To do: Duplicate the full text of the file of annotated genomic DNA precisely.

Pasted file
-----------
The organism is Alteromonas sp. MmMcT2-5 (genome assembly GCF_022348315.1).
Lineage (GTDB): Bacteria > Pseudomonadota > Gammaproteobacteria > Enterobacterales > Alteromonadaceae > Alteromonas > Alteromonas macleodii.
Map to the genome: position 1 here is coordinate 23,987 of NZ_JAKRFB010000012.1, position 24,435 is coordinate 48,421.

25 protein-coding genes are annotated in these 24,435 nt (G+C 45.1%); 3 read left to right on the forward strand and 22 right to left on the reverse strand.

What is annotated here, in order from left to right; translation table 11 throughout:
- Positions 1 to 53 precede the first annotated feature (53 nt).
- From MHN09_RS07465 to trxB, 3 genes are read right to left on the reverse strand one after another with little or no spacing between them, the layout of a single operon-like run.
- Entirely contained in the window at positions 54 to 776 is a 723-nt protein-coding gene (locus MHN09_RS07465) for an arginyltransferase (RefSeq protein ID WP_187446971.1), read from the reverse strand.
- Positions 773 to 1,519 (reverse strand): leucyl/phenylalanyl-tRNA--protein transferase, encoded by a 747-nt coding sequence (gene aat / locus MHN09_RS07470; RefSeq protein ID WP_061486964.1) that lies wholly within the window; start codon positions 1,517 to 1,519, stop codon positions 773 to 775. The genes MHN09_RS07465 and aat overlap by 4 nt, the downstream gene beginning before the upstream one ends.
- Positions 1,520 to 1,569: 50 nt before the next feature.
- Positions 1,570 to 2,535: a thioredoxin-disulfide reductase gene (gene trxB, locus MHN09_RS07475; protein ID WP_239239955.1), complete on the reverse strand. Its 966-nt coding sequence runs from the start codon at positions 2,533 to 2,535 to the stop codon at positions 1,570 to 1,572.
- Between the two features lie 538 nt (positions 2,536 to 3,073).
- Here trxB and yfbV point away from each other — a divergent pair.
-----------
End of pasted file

The organism is Alteromonas sp. MmMcT2-5 (genome assembly GCF_022348315.1).
Lineage (GTDB): Bacteria > Pseudomonadota > Gammaproteobacteria > Enterobacterales > Alteromonadaceae > Alteromonas > Alteromonas macleodii.
Map to the genome: position 1 here is coordinate 23,987 of NZ_JAKRFB010000012.1, position 24,435 is coordinate 48,421.

25 protein-coding genes are annotated in these 24,435 nt (G+C 45.1%); 3 read left to right on the forward strand and 22 right to left on the reverse strand.

What is annotated here, in order from left to right; translation table 11 throughout:
- Positions 1 to 53 precede the first annotated feature (53 nt).
- From MHN09_RS07465 to trxB, 3 genes are read right to left on the reverse strand one after another with little or no spacing between them, the layout of a single operon-like run.
- Entirely contained in the window at positions 54 to 776 is a 723-nt protein-coding gene (locus MHN09_RS07465) for an arginyltransferase (RefSeq protein ID WP_187446971.1), read from the reverse strand.
- Positions 773 to 1,519 (reverse strand): leucyl/phenylalanyl-tRNA--protein transferase, encoded by a 747-nt coding sequence (gene aat / locus MHN09_RS07470; RefSeq protein ID WP_061486964.1) that lies wholly within the window; start codon positions 1,517 to 1,519, stop codon positions 773 to 775. The genes MHN09_RS07465 and aat overlap by 4 nt, the downstream gene beginning before the upstream one ends.
- Positions 1,520 to 1,569: 50 nt before the next feature.
- Positions 1,570 to 2,535: a thioredoxin-disulfide reductase gene (gene trxB, locus MHN09_RS07475; protein ID WP_239239955.1), complete on the reverse strand. Its 966-nt coding sequence runs from the start codon at positions 2,533 to 2,535 to the stop codon at positions 1,570 to 1,572.
- Between the two features lie 538 nt (positions 2,536 to 3,073).
- Here trxB and yfbV point away from each other — a divergent pair.